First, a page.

A public information resource sponsored by the Law Office of David W. Martin - (800) 229-0546


One of the biggest risks of litigation is that, even if you prevail at trial, you won’t be able to collect the judgment.

Before you decide to allocate valuable resources (time & money) to a lawsuit, you should assess what the chances are that you will be able to collect if you win.

Often times, the defendant has money, but finding it is next-to impossible. This is particularly true in cases involving small corporations and limited liability companies.

Before initiating litigation, you should determine what assets the defendant has or, more importantly, what assets you are likely to find when and if you win the case.

Judgment Lien / Writ of Execution / Levy

After you get a money judgment against someone else, you can enforce that judgment.

If you win your case, you can get a judgment lien on the other person’s property. Then you can “foreclose” on that lien. This means that you force the other person to sell the property and pay you with that money. Often, the county Sheriff or a registered process server must “levy” the property after you obtain a “writ of attachment.”

Once you have the judgment, you are the “judgment creditor” and the person you got the judgment against is the “judgment debtor.” You can record an “abstract of judgment” in any county where the judgment debtor has property and your judgment automatically becomes a lien (like a mortgage) against all of the real property in the county that the judgment debtor owns or has an interest in. The judgment expires after ten (10) years and must then be renewed.

You can also get a wage garnishment against the person who lost. This means that money will be taken out of every paycheck until you are paid in full.

If you know where the judgment debtor banks, you can get the Sheriff to levy against their bank account.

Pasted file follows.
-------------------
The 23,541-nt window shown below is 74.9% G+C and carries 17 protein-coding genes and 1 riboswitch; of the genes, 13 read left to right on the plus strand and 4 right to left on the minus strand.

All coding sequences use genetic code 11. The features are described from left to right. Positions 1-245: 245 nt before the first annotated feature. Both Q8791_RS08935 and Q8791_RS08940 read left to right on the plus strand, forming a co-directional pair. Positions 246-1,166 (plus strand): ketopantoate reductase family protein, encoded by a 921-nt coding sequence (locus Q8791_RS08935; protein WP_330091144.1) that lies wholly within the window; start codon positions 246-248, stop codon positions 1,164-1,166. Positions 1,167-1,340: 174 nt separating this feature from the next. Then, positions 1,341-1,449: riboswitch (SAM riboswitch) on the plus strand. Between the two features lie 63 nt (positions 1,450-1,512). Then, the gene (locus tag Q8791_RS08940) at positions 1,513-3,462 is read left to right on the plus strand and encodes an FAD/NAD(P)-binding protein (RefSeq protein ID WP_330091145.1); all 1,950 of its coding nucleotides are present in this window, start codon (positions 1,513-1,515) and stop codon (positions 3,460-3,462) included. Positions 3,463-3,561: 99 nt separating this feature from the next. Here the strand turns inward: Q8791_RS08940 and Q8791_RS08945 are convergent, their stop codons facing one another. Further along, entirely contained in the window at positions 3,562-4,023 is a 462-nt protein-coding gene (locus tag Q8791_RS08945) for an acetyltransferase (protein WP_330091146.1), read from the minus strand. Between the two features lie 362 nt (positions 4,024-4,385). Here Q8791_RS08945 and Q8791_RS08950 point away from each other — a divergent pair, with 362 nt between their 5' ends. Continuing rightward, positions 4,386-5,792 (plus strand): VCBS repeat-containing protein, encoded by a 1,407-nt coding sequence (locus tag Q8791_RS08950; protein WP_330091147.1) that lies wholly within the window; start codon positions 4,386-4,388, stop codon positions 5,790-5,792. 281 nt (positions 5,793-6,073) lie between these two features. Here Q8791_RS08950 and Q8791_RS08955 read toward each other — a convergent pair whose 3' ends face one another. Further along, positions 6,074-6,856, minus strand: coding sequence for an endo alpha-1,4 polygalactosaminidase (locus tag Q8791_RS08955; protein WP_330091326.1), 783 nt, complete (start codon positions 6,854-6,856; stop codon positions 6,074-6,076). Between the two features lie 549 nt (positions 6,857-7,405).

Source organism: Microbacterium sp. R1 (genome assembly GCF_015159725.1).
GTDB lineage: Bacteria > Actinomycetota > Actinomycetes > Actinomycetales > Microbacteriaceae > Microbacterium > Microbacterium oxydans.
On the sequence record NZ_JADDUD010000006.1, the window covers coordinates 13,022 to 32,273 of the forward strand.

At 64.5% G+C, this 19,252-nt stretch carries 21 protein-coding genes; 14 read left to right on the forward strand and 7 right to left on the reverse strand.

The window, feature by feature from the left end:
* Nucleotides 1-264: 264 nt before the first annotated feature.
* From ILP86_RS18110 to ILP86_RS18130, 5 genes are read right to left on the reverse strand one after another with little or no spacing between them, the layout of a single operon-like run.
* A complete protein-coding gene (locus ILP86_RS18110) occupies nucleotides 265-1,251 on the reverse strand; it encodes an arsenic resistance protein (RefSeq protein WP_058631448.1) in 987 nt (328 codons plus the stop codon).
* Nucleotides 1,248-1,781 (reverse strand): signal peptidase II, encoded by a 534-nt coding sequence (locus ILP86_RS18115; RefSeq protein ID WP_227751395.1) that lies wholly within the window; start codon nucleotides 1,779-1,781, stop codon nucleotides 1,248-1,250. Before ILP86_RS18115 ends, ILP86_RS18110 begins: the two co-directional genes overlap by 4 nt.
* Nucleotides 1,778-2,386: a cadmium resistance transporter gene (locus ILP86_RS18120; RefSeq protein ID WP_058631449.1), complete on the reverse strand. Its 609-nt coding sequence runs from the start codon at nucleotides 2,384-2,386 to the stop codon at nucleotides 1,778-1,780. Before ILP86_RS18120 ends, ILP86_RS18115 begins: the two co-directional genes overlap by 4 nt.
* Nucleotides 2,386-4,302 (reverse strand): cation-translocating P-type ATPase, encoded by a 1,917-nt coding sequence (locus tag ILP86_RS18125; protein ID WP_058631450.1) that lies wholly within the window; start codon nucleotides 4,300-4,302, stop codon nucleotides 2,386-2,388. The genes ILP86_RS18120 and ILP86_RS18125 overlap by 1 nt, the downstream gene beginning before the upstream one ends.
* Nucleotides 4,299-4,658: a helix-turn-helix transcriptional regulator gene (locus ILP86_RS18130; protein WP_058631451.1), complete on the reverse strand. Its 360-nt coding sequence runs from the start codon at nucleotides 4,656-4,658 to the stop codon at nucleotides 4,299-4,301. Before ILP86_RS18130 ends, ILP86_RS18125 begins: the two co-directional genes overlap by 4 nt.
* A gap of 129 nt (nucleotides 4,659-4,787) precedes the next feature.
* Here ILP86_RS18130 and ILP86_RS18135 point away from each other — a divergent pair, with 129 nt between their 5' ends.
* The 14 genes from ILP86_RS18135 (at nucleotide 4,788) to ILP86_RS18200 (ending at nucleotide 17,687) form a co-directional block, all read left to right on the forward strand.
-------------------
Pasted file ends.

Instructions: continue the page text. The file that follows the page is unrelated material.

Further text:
There are a also a variety of other enforcement mechanisms, such as seizing business property, appointing a receiver or agent to run the business, and levy and sale of specific items of property.

Orders of Examination/OEX

An Order of Examination, or OEX, is a court order that lets the person who wins find the property that the person who lost owns. CCP section 708.110

The judgment debtor has to go answer questions in Court, or to a Court-appointed referee, about all of their assets – any ownership interest in any real or personal, tangible or intangible property is fair game.

The Order of Examination establishes a lien on the judgment debtor’s property for one year. The court can always terminate the lien earlier. The judgment debtor must get notice of the OEX at least ten (10) days prior to the examination.

Claim of Exemption

If you lost a judgment, the judgment creditor cannot take or “garnish” the part of your paycheck necessary to support you and your dependents.

See CCP section 706.051 for more information. You have to file a Judicial Council claim form to get a claim of exemption.

See CCP section 706.123 for a list of what you need to put in a claim of exemption.